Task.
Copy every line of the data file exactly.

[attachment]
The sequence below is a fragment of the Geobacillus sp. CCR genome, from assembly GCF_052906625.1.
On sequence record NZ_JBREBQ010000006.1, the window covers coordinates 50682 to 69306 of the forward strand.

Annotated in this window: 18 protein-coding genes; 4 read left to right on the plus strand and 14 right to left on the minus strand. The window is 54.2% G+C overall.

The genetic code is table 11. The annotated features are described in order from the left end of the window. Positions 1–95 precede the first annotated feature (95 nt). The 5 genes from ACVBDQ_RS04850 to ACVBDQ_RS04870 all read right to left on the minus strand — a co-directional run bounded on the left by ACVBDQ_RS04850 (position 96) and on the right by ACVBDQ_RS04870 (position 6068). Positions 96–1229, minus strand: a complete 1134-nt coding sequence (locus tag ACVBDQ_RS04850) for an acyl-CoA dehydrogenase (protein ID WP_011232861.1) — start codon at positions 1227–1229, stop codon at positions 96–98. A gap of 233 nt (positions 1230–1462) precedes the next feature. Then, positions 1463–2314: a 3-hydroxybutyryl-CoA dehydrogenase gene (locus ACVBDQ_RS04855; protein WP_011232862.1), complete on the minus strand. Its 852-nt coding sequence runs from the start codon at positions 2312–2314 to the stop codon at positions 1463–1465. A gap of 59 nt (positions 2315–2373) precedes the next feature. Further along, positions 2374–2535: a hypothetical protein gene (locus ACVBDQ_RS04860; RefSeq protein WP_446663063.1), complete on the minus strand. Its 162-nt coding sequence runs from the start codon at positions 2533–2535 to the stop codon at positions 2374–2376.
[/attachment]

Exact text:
The sequence below is a fragment of the Geobacillus sp. CCR genome, from assembly GCF_052906625.1.
On sequence record NZ_JBREBQ010000006.1, the window covers coordinates 50682 to 69306 of the forward strand.

Annotated in this window: 18 protein-coding genes; 4 read left to right on the plus strand and 14 right to left on the minus strand. The window is 54.2% G+C overall.

The genetic code is table 11. The annotated features are described in order from the left end of the window. Positions 1–95 precede the first annotated feature (95 nt). The 5 genes from ACVBDQ_RS04850 to ACVBDQ_RS04870 all read right to left on the minus strand — a co-directional run bounded on the left by ACVBDQ_RS04850 (position 96) and on the right by ACVBDQ_RS04870 (position 6068). Positions 96–1229, minus strand: a complete 1134-nt coding sequence (locus tag ACVBDQ_RS04850) for an acyl-CoA dehydrogenase (protein ID WP_011232861.1) — start codon at positions 1227–1229, stop codon at positions 96–98. A gap of 233 nt (positions 1230–1462) precedes the next feature. Then, positions 1463–2314: a 3-hydroxybutyryl-CoA dehydrogenase gene (locus ACVBDQ_RS04855; protein WP_011232862.1), complete on the minus strand. Its 852-nt coding sequence runs from the start codon at positions 2312–2314 to the stop codon at positions 1463–1465. A gap of 59 nt (positions 2315–2373) precedes the next feature. Further along, positions 2374–2535: a hypothetical protein gene (locus ACVBDQ_RS04860; RefSeq protein WP_446663063.1), complete on the minus strand. Its 162-nt coding sequence runs from the start codon at positions 2533–2535 to the stop codon at positions 2374–2376.